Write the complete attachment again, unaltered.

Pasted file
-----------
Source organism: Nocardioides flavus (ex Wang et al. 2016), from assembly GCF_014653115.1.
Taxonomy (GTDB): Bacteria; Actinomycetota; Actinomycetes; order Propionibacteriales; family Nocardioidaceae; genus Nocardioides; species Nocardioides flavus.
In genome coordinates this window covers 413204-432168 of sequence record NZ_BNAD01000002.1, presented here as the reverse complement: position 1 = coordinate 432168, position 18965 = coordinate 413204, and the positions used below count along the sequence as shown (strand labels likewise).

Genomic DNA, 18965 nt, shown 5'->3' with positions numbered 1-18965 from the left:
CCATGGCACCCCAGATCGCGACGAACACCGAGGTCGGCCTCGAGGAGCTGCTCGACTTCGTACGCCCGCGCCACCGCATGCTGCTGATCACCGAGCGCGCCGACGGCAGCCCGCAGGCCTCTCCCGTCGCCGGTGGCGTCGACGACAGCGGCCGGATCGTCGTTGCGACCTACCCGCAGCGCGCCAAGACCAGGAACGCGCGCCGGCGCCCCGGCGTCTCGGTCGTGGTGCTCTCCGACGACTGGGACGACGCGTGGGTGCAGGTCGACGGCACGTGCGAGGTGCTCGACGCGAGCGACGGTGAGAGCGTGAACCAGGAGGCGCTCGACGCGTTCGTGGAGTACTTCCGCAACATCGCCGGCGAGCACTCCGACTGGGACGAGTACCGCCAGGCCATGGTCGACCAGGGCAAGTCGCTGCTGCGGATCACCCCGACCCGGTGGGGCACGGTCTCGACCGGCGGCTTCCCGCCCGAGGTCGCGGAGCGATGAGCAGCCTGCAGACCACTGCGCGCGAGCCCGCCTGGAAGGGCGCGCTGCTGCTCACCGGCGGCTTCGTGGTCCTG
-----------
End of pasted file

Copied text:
Source organism: Nocardioides flavus (ex Wang et al. 2016), from assembly GCF_014653115.1.
Taxonomy (GTDB): Bacteria; Actinomycetota; Actinomycetes; order Propionibacteriales; family Nocardioidaceae; genus Nocardioides; species Nocardioides flavus.
In genome coordinates this window covers 413204-432168 of sequence record NZ_BNAD01000002.1, presented here as the reverse complement: position 1 = coordinate 432168, position 18965 = coordinate 413204, and the positions used below count along the sequence as shown (strand labels likewise).

Genomic DNA, 18965 nt, shown 5'->3' with positions numbered 1-18965 from the left:
CCATGGCACCCCAGATCGCGACGAACACCGAGGTCGGCCTCGAGGAGCTGCTCGACTTCGTACGCCCGCGCCACCGCATGCTGCTGATCACCGAGCGCGCCGACGGCAGCCCGCAGGCCTCTCCCGTCGCCGGTGGCGTCGACGACAGCGGCCGGATCGTCGTTGCGACCTACCCGCAGCGCGCCAAGACCAGGAACGCGCGCCGGCGCCCCGGCGTCTCGGTCGTGGTGCTCTCCGACGACTGGGACGACGCGTGGGTGCAGGTCGACGGCACGTGCGAGGTGCTCGACGCGAGCGACGGTGAGAGCGTGAACCAGGAGGCGCTCGACGCGTTCGTGGAGTACTTCCGCAACATCGCCGGCGAGCACTCCGACTGGGACGAGTACCGCCAGGCCATGGTCGACCAGGGCAAGTCGCTGCTGCGGATCACCCCGACCCGGTGGGGCACGGTCTCGACCGGCGGCTTCCCGCCCGAGGTCGCGGAGCGATGAGCAGCCTGCAGACCACTGCGCGCGAGCCCGCCTGGAAGGGCGCGCTGCTGCTCACCGGCGGCTTCGTGGTCCTG